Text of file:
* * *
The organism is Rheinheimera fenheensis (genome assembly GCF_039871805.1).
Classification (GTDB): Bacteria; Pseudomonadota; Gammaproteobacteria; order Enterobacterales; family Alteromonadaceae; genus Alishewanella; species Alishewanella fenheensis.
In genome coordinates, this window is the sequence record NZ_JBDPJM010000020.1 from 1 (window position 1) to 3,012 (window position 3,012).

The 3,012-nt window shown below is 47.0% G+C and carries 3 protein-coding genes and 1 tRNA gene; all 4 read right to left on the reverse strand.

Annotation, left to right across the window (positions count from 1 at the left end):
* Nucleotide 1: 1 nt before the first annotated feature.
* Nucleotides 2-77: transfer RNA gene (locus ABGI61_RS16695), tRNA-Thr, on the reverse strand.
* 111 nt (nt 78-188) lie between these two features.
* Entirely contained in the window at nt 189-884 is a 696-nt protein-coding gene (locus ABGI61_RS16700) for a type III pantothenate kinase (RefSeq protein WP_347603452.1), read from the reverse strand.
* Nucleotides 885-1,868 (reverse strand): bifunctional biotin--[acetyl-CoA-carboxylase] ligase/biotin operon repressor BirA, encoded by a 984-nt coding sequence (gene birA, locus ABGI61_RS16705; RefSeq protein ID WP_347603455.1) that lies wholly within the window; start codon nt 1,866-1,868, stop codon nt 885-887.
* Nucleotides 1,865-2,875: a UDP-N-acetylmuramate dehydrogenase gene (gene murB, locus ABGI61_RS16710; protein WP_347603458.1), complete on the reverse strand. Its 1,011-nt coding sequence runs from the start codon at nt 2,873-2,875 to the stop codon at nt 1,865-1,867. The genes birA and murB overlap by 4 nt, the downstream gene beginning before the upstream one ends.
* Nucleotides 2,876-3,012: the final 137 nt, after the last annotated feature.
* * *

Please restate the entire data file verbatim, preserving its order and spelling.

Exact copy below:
The organism is Rheinheimera fenheensis (genome assembly GCF_039871805.1).
Classification (GTDB): Bacteria; Pseudomonadota; Gammaproteobacteria; order Enterobacterales; family Alteromonadaceae; genus Alishewanella; species Alishewanella fenheensis.
In genome coordinates, this window is the sequence record NZ_JBDPJM010000020.1 from 1 (window position 1) to 3,012 (window position 3,012).

The 3,012-nt window shown below is 47.0% G+C and carries 3 protein-coding genes and 1 tRNA gene; all 4 read right to left on the reverse strand.

Annotation, left to right across the window (positions count from 1 at the left end):
* Nucleotide 1: 1 nt before the first annotated feature.
* Nucleotides 2-77: transfer RNA gene (locus ABGI61_RS16695), tRNA-Thr, on the reverse strand.
* 111 nt (nt 78-188) lie between these two features.
* Entirely contained in the window at nt 189-884 is a 696-nt protein-coding gene (locus ABGI61_RS16700) for a type III pantothenate kinase (RefSeq protein WP_347603452.1), read from the reverse strand.
* Nucleotides 885-1,868 (reverse strand): bifunctional biotin--[acetyl-CoA-carboxylase] ligase/biotin operon repressor BirA, encoded by a 984-nt coding sequence (gene birA, locus ABGI61_RS16705; RefSeq protein ID WP_347603455.1) that lies wholly within the window; start codon nt 1,866-1,868, stop codon nt 885-887.
* Nucleotides 1,865-2,875: a UDP-N-acetylmuramate dehydrogenase gene (gene murB, locus ABGI61_RS16710; protein WP_347603458.1), complete on the reverse strand. Its 1,011-nt coding sequence runs from the start codon at nt 2,873-2,875 to the stop codon at nt 1,865-1,867. The genes birA and murB overlap by 4 nt, the downstream gene beginning before the upstream one ends.
* Nucleotides 2,876-3,012: the final 137 nt, after the last annotated feature.